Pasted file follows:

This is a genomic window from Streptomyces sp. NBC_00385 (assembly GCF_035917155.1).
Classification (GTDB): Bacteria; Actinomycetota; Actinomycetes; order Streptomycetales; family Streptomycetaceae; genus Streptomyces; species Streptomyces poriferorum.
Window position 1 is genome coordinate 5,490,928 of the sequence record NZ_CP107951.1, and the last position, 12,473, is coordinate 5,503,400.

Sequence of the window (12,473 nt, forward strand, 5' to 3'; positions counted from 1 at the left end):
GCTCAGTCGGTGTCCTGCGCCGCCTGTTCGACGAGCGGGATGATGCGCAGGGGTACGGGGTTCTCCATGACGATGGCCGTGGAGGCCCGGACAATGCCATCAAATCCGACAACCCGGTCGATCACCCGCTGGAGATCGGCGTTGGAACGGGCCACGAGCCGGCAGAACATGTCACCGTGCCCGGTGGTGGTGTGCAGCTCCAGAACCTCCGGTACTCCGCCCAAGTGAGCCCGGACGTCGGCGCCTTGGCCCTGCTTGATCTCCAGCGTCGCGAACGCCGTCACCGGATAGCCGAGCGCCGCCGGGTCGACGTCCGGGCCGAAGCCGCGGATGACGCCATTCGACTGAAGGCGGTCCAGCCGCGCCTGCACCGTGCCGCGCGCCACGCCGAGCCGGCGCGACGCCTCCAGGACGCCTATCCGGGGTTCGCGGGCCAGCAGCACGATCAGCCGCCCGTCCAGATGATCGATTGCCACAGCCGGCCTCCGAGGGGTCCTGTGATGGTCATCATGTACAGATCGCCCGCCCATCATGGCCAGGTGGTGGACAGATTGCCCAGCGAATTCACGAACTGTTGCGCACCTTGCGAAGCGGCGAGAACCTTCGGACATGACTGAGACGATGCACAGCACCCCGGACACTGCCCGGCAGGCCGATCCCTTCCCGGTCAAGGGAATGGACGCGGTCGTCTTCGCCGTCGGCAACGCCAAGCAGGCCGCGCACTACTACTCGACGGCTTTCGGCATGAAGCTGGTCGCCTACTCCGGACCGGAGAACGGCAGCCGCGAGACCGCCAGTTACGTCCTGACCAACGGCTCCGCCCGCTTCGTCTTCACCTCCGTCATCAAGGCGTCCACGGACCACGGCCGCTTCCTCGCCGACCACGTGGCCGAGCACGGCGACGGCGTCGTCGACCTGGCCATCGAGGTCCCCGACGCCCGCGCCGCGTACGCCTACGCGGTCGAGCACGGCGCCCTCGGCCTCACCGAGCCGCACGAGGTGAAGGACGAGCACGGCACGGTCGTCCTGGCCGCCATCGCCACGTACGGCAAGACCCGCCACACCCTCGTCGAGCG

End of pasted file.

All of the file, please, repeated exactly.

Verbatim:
This is a genomic window from Streptomyces sp. NBC_00385 (assembly GCF_035917155.1).
Classification (GTDB): Bacteria; Actinomycetota; Actinomycetes; order Streptomycetales; family Streptomycetaceae; genus Streptomyces; species Streptomyces poriferorum.
Window position 1 is genome coordinate 5,490,928 of the sequence record NZ_CP107951.1, and the last position, 12,473, is coordinate 5,503,400.

Sequence of the window (12,473 nt, forward strand, 5' to 3'; positions counted from 1 at the left end):
GCTCAGTCGGTGTCCTGCGCCGCCTGTTCGACGAGCGGGATGATGCGCAGGGGTACGGGGTTCTCCATGACGATGGCCGTGGAGGCCCGGACAATGCCATCAAATCCGACAACCCGGTCGATCACCCGCTGGAGATCGGCGTTGGAACGGGCCACGAGCCGGCAGAACATGTCACCGTGCCCGGTGGTGGTGTGCAGCTCCAGAACCTCCGGTACTCCGCCCAAGTGAGCCCGGACGTCGGCGCCTTGGCCCTGCTTGATCTCCAGCGTCGCGAACGCCGTCACCGGATAGCCGAGCGCCGCCGGGTCGACGTCCGGGCCGAAGCCGCGGATGACGCCATTCGACTGAAGGCGGTCCAGCCGCGCCTGCACCGTGCCGCGCGCCACGCCGAGCCGGCGCGACGCCTCCAGGACGCCTATCCGGGGTTCGCGGGCCAGCAGCACGATCAGCCGCCCGTCCAGATGATCGATTGCCACAGCCGGCCTCCGAGGGGTCCTGTGATGGTCATCATGTACAGATCGCCCGCCCATCATGGCCAGGTGGTGGACAGATTGCCCAGCGAATTCACGAACTGTTGCGCACCTTGCGAAGCGGCGAGAACCTTCGGACATGACTGAGACGATGCACAGCACCCCGGACACTGCCCGGCAGGCCGATCCCTTCCCGGTCAAGGGAATGGACGCGGTCGTCTTCGCCGTCGGCAACGCCAAGCAGGCCGCGCACTACTACTCGACGGCTTTCGGCATGAAGCTGGTCGCCTACTCCGGACCGGAGAACGGCAGCCGCGAGACCGCCAGTTACGTCCTGACCAACGGCTCCGCCCGCTTCGTCTTCACCTCCGTCATCAAGGCGTCCACGGACCACGGCCGCTTCCTCGCCGACCACGTGGCCGAGCACGGCGACGGCGTCGTCGACCTGGCCATCGAGGTCCCCGACGCCCGCGCCGCGTACGCCTACGCGGTCGAGCACGGCGCCCTCGGCCTCACCGAGCCGCACGAGGTGAAGGACGAGCACGGCACGGTCGTCCTGGCCGCCATCGCCACGTACGGCAAGACCCGCCACACCCTCGTCGAGCG